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Mother wins lawsuit over allegations of lousy parenting

By Bill Mears, CNN
  • Two childen accused their mother of "bad mothering"
  • They were represented in court by their father
  • Judges found mother's conduct erratic and sometimes spiteful
  • But they said it was not outside "all possible bounds of decency"

(CNN) -- A family feud involving allegations of "bad mothering" has spilled into an unusual public court spat involving unbought toys, unattended disco dances, and unwanted visits to an auto show.

An Illinois appeals court last week dismissed a lawsuit brought by two adult children against their mother over her parenting skills while they were children. Kimberly Garrity was accused of "intentional infliction of emotional distress."

But the three-judge panel concluded in a 33-page ruling the "plaintiffs failed to allege conduct that was so extreme and outrageous as to go beyond all possible bounds of decency," at least as far state law applies.

Adding to the soap opera dynamic -- the children were represented in court by their father.

Steven Miner and Garrity divorced in 1995 when Steven Jr. was 7 and Kathryn was 4. The father was given sole custody over the boy, and joint custody of the girl. The children were raised in a high-end neighborhood of Barrington Hills, northwest of Chicago.

The original complaint filed two years ago by the Miners claims Garrity sought to punish her ex-husband by engaging in a course of detrimental conduct aimed at her children, including pitting the youngsters against each other. Garrity was accused of referring to her husband as the "Disneyland" parent, for allegedly spoiling the kids and putting much of the disciplinary burden on her.

Among the allegations:

-- Garrity would give clothes and toys to Kathryn and not Steven.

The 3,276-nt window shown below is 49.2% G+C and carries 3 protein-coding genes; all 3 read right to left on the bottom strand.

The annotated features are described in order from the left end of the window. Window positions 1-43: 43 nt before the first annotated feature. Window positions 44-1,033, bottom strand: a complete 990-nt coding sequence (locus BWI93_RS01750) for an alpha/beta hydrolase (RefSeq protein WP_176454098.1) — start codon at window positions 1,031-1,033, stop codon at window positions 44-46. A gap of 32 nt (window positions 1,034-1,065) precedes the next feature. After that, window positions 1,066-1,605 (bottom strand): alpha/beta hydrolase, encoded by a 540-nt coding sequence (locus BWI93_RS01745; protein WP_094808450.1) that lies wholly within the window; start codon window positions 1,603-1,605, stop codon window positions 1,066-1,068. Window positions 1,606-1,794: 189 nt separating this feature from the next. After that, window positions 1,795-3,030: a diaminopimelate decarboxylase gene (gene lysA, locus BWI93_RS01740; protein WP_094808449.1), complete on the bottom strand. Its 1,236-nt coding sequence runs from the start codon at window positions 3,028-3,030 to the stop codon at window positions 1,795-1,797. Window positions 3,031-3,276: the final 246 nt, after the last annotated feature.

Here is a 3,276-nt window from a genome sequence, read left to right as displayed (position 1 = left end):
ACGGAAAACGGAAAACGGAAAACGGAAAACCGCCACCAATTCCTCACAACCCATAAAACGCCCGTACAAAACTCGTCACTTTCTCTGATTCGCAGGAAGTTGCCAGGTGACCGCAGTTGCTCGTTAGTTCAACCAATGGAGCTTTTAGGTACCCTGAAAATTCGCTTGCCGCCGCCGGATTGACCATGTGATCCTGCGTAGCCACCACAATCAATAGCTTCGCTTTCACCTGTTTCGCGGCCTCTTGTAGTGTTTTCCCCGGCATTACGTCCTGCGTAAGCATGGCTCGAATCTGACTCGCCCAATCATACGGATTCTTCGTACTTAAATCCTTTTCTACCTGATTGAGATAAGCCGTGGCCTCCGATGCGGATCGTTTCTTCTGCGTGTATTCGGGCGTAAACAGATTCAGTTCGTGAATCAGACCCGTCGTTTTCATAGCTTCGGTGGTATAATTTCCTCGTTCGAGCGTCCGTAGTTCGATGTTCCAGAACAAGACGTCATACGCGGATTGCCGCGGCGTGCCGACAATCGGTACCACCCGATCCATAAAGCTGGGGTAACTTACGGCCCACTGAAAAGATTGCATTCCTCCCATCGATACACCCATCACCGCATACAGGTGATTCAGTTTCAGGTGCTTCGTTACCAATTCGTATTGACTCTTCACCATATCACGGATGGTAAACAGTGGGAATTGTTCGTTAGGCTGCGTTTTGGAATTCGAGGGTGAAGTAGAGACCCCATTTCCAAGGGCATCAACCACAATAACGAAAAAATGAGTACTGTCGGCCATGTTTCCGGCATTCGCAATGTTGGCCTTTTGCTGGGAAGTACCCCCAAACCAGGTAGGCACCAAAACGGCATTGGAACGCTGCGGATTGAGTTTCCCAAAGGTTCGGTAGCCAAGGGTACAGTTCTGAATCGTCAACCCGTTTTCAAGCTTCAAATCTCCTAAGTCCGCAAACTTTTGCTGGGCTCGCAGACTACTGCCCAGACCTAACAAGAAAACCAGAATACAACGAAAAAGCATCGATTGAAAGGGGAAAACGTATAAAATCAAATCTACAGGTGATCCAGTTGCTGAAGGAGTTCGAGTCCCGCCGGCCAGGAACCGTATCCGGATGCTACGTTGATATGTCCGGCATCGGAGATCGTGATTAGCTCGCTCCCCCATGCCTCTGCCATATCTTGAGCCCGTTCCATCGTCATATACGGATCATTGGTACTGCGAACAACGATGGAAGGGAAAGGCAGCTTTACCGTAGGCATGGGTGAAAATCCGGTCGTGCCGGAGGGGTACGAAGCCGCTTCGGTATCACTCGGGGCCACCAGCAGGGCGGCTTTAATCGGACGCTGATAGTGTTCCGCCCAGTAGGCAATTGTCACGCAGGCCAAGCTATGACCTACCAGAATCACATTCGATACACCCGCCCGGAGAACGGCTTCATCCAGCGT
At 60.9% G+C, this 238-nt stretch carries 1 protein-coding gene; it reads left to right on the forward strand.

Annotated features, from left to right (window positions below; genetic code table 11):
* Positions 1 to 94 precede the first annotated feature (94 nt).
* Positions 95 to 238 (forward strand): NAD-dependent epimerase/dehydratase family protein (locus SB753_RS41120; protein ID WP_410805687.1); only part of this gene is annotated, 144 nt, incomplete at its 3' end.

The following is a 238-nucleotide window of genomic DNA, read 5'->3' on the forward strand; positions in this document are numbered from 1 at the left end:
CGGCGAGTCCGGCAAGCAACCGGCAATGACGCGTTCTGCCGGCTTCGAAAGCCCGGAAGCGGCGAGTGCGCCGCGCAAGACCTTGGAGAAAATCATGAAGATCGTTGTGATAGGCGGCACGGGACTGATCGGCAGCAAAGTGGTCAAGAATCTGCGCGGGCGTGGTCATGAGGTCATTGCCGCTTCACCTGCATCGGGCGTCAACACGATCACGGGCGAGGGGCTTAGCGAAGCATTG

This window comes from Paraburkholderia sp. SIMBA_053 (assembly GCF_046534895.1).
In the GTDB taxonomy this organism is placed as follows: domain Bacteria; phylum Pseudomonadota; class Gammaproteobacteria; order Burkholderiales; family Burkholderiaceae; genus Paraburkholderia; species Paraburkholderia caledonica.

-- Kathryn asked her mother to take her to an auto show, but Garrity refused and took the boy instead.

-- Steven was given college financial assistance, but the daughter was not, despite her requests.

-- Steven was given money for an all-terrain vehicle, but Kathryn was refused money for dresses, dances, and graduation.

-- Birthday cards failed to include money or gifts.

-- As a 7-year-old, Steven became emotionally upset when Mom ordered him in a harsh manner to buckle his seat belt.

But the appeals court was not convinced. "At its worst, (the alleged wrongdoing) reflects behavior that is sometimes erratic, sometimes spiteful, sometimes less than fully generous or fully sensitive to the material and emotional needs of her children. But by no means does the nature and quality of this conduct fall outside 'all possible bounds of decency.'"

And the judges warned such cases could create a legal slippery slope.

"If extreme and outrageous conduct were no longer required for recovery in intentional infliction of emotional distress actions between parents and children, it could potentially open the floodgates to subject family childrearing to nonconstructive excessive judicial scrutiny and interference."

The mother's lawyer blamed much of the discord on her ex-husband. Attorney Shelley Smith said by representing his kids in the court fight, Steven Miner tried to "seek the ultimate revenge" against the mother. Court records from Garrity said she was devastated at being publicly accused of "being an inadequate mother."

"It would be laughable that these children of privilege would sue their mother for emotional distress, if consequences were not so deadly serious" for the mother, said Smith in responding to the appeal. "There is no insurance for this claim, so (Garrity) must pay her legal fees, while (the children) have their father for free."

Smith said her client would not comment on the legal victory, but added, "We are very pleased with the court's decision."

Steven is now 23, and Kathryn is 20. They alleged in their complaint -- written by their father -- that the real issue is accountability. They had sought damages of more than $50,000 for each of them.

The allegations were first reported by the Chicago Tribune. There was no response to the ruling from Miner, the father.

In court papers, Garrity said she still loves her children, but she warned the public nature of the lawsuit would hurt them going forward.

"Everything ... shows that these children, orchestrated by their father, will stop at nothing to embarrass and financially harm their mother," said Garrity's appeal. "In the process they have embarrassed themselves and left a public record blogged about on the Internet that will shadow their every future relationship."